Firstly, on Sunday morning I was given these artificial grave flowers, which are probably around a hundred years old.
Some friends were bushwalking in the Kalgoorlie area and found them lying in the dust, presumably in a long-forgotten graveyard. They assumed that both the leaves and the flowers were tin, but the flowers are actually fine porcelain. The craftsmanship on them is quite astonishing.
Secondly, late on Sunday afternoon I finally managed to get inside an antique shop in Maylands that has wonderful things in the window but never seems to be open. I quickly discovered the reason for this: the owner is insane.
Not just insane... barking delusional old Russian man insane. He talked - loudly, aggressively, bitterly and endlessly - the whole time I was in his shop. Why does no one in this country appreciate fine antiques? he demanded as I browsed through the silverware, in a way that suggested that any answer other than smiling and nodding would only make him angier. This vase is Lalique, this soap is Savon de Marseille, that jug is Carlton Ware, but you philistines only want your bigscreen TVs! I have a book here about Lord By-Ron (pronounced as if he were a minor character from a Superman comic) but nobody here even knows who he is! Why do you people not appreciate art and culture and learning? If I were in London I would have people in my store all day long, but here I only had four customers yesterday!
You'd have more people in your store if you opened for more than ten minutes at a time, I reflected. The Lalique vase is a very crude example, there's a crack in that Carlton Ware jug, and I may not be the most cultivated man in the world, but even I know that it's pronounced Marsay, not Marsales. You noisy old bigot.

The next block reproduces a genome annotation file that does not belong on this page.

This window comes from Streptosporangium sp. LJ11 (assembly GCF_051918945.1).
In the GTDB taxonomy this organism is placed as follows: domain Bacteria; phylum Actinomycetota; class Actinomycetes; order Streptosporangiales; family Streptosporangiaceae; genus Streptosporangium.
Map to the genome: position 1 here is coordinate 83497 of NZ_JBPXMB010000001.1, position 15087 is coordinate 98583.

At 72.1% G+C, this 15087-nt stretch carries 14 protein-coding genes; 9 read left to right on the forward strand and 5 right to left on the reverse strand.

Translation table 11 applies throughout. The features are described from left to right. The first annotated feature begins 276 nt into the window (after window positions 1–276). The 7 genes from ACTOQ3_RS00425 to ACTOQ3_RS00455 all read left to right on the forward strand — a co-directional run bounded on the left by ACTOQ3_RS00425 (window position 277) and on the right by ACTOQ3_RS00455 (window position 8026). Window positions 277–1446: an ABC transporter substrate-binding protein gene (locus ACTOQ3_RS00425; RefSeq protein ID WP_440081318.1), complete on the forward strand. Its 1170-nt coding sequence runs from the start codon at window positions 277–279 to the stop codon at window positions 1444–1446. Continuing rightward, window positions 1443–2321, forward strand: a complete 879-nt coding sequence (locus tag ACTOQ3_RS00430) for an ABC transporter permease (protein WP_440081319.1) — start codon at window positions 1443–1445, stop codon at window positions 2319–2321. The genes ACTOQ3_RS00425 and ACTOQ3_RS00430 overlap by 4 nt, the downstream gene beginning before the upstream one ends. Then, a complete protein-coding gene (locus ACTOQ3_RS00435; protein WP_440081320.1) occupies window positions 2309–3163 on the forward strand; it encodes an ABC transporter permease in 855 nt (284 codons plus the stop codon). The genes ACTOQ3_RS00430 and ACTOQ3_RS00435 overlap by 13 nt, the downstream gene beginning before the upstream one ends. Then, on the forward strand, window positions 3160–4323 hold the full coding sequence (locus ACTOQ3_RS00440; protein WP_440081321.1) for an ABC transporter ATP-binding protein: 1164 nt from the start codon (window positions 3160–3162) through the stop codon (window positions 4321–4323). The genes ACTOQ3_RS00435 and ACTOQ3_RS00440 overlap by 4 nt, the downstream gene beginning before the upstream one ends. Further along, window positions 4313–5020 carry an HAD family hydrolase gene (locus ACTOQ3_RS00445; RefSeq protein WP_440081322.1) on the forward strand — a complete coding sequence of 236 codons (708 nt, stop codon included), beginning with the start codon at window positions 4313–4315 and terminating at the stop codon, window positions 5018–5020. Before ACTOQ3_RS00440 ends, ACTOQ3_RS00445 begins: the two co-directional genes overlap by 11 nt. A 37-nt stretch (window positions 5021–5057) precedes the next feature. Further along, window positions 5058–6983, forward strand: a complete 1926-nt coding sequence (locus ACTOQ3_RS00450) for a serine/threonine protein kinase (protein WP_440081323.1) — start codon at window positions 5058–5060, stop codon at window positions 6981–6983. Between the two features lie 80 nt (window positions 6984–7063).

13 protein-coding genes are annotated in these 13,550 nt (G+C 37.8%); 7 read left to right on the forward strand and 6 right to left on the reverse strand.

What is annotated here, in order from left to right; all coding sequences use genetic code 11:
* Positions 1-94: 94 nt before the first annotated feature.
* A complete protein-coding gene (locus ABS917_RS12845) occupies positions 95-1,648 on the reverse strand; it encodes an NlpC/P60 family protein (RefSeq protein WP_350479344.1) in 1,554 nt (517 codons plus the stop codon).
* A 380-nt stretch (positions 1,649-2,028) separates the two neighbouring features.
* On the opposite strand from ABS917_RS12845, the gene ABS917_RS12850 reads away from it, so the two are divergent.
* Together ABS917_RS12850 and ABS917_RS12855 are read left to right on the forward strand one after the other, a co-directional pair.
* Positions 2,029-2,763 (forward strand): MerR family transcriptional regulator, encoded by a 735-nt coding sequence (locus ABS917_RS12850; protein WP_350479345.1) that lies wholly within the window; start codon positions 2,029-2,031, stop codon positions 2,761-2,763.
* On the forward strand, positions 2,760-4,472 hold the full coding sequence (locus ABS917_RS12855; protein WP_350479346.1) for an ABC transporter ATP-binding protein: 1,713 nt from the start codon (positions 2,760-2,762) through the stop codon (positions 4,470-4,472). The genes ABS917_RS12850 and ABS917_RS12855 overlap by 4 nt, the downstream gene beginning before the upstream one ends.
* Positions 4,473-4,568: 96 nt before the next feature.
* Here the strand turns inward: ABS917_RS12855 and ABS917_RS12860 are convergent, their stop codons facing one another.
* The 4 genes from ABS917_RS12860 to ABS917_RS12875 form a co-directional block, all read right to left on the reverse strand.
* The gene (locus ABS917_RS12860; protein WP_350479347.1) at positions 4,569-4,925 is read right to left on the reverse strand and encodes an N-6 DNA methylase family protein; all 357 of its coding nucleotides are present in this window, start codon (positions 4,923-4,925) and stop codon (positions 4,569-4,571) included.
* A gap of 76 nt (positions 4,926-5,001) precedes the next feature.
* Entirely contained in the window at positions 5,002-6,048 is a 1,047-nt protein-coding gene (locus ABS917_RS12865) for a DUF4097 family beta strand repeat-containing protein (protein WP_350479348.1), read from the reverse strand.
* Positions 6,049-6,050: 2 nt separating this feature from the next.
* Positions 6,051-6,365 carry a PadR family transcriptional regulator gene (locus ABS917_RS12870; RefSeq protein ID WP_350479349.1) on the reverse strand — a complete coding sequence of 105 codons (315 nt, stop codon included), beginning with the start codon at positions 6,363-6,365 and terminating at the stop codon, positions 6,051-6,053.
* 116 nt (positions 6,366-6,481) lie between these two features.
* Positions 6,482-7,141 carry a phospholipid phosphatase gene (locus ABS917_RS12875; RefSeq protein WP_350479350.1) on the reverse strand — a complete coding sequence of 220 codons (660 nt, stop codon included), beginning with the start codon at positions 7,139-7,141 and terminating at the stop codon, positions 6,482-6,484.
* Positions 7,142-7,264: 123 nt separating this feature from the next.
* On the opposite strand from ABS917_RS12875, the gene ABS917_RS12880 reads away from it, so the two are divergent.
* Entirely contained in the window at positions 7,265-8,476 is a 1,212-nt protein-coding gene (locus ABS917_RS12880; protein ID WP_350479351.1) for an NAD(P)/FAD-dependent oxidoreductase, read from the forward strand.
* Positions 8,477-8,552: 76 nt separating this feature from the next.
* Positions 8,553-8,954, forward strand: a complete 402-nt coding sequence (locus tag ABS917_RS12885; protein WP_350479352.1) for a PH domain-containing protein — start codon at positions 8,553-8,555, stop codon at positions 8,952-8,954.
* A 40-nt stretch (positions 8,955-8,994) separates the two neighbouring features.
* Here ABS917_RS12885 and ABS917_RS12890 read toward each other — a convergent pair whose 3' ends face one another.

I eventually shut him up by waving money in his face and declaring that I wanted to buy some candle holders. It calmed him down, briefly, as if he had suddenly remembered that people who want to give you money = a good thing. Unfortunately handing him money meant that I was a captive audience until he'd wrapped the items and found me some change. However I've had a few dealings with blathering nutjobs over the years (mostly from my time working with ham radio enthusiasts), so I've learnt how to hurry them along and cut them short. If I hadn't, I'd probably still be trapped in a stullifying conversation about vacuum tubes that began in 1995. The trick is to remind yourself that, probably through no fault of their own, these people can't read social cues. As such, you don't have to worry about appearing rude.
So when our transaction was complete, I simply thanked him and walked out of the shop, with him still bellowing about Stewart crystal and ignorant Australians to my retreating back.
I do like the candle holders. They're not signed, but judging from the style and the craftsmanship they're probably from the late 60s or early 70s, and possibly Danish.